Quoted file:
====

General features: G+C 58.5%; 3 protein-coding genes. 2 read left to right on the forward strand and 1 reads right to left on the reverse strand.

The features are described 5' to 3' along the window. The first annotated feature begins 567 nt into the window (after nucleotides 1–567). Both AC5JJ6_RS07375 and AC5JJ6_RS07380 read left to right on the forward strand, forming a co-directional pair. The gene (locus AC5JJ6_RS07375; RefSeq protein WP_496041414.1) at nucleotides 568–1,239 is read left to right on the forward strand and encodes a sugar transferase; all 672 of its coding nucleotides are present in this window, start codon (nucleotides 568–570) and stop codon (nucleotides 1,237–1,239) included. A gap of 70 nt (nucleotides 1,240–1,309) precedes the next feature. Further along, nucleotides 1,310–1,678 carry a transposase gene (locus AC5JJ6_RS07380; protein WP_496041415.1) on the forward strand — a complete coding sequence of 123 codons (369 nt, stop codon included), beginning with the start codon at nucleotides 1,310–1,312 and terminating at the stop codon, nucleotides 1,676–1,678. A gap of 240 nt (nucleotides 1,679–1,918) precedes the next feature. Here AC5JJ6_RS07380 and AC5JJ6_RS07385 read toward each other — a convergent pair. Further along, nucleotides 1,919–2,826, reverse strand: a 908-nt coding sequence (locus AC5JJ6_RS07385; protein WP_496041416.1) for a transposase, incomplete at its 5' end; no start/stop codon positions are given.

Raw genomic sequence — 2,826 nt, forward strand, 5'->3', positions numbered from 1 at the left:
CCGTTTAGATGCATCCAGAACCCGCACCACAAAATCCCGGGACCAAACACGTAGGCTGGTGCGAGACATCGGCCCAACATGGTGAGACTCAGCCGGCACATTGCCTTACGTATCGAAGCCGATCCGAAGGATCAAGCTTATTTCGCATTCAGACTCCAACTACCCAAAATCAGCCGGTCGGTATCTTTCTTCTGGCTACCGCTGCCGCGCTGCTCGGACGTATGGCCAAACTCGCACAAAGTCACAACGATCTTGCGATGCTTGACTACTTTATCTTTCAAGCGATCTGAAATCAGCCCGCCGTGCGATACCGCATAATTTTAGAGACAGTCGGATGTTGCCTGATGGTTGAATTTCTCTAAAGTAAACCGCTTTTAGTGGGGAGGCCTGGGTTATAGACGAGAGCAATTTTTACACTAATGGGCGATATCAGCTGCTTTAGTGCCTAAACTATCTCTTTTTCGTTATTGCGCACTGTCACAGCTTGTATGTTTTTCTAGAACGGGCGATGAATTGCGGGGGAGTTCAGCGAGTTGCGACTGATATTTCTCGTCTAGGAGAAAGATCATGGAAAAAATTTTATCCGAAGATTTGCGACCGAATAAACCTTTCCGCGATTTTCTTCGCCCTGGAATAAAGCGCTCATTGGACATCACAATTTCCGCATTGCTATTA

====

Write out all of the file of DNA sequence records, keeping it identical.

General features: G+C 58.5%; 3 protein-coding genes. 2 read left to right on the forward strand and 1 reads right to left on the reverse strand.

The features are described 5' to 3' along the window. The first annotated feature begins 567 nt into the window (after nucleotides 1–567). Both AC5JJ6_RS07375 and AC5JJ6_RS07380 read left to right on the forward strand, forming a co-directional pair. The gene (locus AC5JJ6_RS07375; RefSeq protein WP_496041414.1) at nucleotides 568–1,239 is read left to right on the forward strand and encodes a sugar transferase; all 672 of its coding nucleotides are present in this window, start codon (nucleotides 568–570) and stop codon (nucleotides 1,237–1,239) included. A gap of 70 nt (nucleotides 1,240–1,309) precedes the next feature. Further along, nucleotides 1,310–1,678 carry a transposase gene (locus AC5JJ6_RS07380; protein WP_496041415.1) on the forward strand — a complete coding sequence of 123 codons (369 nt, stop codon included), beginning with the start codon at nucleotides 1,310–1,312 and terminating at the stop codon, nucleotides 1,676–1,678. A gap of 240 nt (nucleotides 1,679–1,918) precedes the next feature. Here AC5JJ6_RS07380 and AC5JJ6_RS07385 read toward each other — a convergent pair. Further along, nucleotides 1,919–2,826, reverse strand: a 908-nt coding sequence (locus AC5JJ6_RS07385; protein WP_496041416.1) for a transposase, incomplete at its 5' end; no start/stop codon positions are given.

Raw genomic sequence — 2,826 nt, forward strand, 5'->3', positions numbered from 1 at the left:
CCGTTTAGATGCATCCAGAACCCGCACCACAAAATCCCGGGACCAAACACGTAGGCTGGTGCGAGACATCGGCCCAACATGGTGAGACTCAGCCGGCACATTGCCTTACGTATCGAAGCCGATCCGAAGGATCAAGCTTATTTCGCATTCAGACTCCAACTACCCAAAATCAGCCGGTCGGTATCTTTCTTCTGGCTACCGCTGCCGCGCTGCTCGGACGTATGGCCAAACTCGCACAAAGTCACAACGATCTTGCGATGCTTGACTACTTTATCTTTCAAGCGATCTGAAATCAGCCCGCCGTGCGATACCGCATAATTTTAGAGACAGTCGGATGTTGCCTGATGGTTGAATTTCTCTAAAGTAAACCGCTTTTAGTGGGGAGGCCTGGGTTATAGACGAGAGCAATTTTTACACTAATGGGCGATATCAGCTGCTTTAGTGCCTAAACTATCTCTTTTTCGTTATTGCGCACTGTCACAGCTTGTATGTTTTTCTAGAACGGGCGATGAATTGCGGGGGAGTTCAGCGAGTTGCGACTGATATTTCTCGTCTAGGAGAAAGATCATGGAAAAAATTTTATCCGAAGATTTGCGACCGAATAAACCTTTCCGCGATTTTCTTCGCCCTGGAATAAAGCGCTCATTGGACATCACAATTTCCGCATTGCTATTA